Climate Droughts in Europe?

We know that some extreme events are caused by climate change and others are not. Europe’s current situation seems to fall into the former camp- the full list of climate change influenced events is heat waves, heavy precipitation, ecological drought, agricultural drought and fire weather.

My question is this how much of the perception of current climate emergency is driven by the flawed availability heuristics the media presents us with, and how much is legitimate cause for concern. To understand the extent to which media presentation can affect our perceptions we should consider American polling on how widespread was the belief of common shootings by police of unarmed Black men.

The actual number was 10.

So my first question is this. How do we avoid flawed availability heuristics in our worldview building mechanisms? Is there a systemic way to tackle this problem? We know the media is incentivised to present the worst possible picture of climate for the simple reason that exaggerating the seriousness of any issue because it drives engagement, even before we consider that the media class has been captured by a social class who live in social ecosystem which provides strong social incentives for those willing to exaggerate climate emergency in order to provoke climate action.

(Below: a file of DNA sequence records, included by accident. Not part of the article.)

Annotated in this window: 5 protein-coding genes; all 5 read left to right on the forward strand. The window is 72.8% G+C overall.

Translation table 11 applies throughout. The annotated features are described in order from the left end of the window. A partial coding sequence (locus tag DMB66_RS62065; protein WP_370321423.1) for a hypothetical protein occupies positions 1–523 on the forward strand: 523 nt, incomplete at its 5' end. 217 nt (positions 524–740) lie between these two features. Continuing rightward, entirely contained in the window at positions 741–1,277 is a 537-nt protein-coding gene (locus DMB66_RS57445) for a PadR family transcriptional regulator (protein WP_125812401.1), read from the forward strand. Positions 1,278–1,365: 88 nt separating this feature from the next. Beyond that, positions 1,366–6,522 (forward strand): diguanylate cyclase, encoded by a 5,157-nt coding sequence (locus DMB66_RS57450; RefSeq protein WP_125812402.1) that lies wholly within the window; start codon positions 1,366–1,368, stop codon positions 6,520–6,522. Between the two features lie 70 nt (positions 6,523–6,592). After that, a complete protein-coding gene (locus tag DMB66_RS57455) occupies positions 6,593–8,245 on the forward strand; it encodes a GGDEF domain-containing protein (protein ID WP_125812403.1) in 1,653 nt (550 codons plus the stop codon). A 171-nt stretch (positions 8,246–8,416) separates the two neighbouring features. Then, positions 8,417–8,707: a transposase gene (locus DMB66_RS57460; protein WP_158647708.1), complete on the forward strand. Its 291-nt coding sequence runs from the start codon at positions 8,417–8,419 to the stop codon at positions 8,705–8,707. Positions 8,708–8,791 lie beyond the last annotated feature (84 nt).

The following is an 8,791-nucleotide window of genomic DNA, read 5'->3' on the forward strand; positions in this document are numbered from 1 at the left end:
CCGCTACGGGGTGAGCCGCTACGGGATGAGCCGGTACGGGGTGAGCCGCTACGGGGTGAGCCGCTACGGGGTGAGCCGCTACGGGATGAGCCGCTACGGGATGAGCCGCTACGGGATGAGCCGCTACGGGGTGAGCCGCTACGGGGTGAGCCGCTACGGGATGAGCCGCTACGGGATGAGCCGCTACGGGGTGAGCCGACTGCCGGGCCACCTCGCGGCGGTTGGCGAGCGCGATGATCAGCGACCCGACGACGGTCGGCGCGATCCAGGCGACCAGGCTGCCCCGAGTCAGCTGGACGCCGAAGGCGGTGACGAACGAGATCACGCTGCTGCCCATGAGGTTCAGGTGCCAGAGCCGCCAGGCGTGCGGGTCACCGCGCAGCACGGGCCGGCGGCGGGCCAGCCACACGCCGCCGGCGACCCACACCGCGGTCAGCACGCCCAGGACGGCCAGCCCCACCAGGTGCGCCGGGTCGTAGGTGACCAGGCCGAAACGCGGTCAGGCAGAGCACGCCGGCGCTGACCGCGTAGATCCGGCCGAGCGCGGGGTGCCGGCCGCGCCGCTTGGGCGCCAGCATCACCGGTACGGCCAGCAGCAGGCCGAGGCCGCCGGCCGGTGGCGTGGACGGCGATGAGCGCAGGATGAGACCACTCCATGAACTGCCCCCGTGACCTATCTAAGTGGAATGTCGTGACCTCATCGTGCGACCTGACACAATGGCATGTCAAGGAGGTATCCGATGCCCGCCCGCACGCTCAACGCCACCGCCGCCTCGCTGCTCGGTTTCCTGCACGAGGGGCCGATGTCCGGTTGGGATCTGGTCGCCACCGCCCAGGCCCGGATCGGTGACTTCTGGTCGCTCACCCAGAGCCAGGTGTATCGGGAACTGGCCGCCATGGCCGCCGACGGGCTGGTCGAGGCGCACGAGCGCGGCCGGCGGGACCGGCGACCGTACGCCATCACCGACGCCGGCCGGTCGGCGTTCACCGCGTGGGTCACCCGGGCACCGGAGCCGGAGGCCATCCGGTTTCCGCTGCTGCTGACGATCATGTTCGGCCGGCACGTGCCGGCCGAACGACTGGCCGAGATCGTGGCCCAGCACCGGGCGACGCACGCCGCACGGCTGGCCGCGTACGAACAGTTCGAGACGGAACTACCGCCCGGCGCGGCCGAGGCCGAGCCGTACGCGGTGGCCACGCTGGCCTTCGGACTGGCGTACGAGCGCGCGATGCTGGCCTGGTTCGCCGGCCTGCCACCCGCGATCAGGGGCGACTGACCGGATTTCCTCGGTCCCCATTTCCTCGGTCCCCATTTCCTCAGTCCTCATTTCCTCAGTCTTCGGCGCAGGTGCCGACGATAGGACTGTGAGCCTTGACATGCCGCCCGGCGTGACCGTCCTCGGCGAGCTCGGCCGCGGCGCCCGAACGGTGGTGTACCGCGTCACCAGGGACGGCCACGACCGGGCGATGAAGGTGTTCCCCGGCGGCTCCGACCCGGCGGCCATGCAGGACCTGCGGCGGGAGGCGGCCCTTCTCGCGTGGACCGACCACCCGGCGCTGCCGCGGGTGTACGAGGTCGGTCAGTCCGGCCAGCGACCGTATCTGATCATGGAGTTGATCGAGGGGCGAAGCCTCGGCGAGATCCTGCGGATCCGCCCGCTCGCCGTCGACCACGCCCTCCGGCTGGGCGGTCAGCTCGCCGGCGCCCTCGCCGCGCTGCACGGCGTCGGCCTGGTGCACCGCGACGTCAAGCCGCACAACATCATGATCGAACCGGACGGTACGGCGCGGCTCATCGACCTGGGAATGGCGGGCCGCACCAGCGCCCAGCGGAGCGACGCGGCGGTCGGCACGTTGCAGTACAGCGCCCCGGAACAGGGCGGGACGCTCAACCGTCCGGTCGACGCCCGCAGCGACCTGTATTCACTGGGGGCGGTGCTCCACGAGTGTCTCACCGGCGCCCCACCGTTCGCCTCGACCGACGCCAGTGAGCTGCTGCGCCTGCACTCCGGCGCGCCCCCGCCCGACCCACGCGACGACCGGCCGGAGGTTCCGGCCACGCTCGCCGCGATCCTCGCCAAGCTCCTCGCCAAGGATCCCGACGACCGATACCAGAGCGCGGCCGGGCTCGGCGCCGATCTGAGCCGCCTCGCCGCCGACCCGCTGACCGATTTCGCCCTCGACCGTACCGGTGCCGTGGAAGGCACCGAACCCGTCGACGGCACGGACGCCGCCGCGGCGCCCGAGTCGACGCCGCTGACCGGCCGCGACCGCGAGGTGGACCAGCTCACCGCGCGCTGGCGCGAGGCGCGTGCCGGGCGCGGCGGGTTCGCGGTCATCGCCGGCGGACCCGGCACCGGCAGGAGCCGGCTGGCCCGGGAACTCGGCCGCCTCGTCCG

Second, how do we explore alternate hypothesis without seeming fringe? For example, during the time of the Roman Empire a large amount of colonial expansion occurred in North Africa. But changes to local climates meant that over time, water sources dried up, killing the colonial effort. By looking at history we can understand that although climate change is accelerating changes in local climate and weather systems, these changes were going to occur eventually, anyway. Our activities have simply brought them forward significantly.

My biggest concern is that our leaders have committed to courses on policy which might be politically feasible, but which have been proven to be ineffective for anyone with an even elementary understanding of engineering principles, specifically in energy, but now also increasingly in relation to food. The current zeitgeist and desire to deploy top-down overly mechanistic solutions to problems predicts a course which sees much of the word plunged back into irremediable absolute poverty, famine, starvation and disease, and the West returned to 1930s living standards (at the very least).


One thing for sure is that card-carrying climate deniers take the summer off, cuz there won’t be much chirping from them during droughts and heat waves. They get their work done during blizzards and “coldest day of the year” times.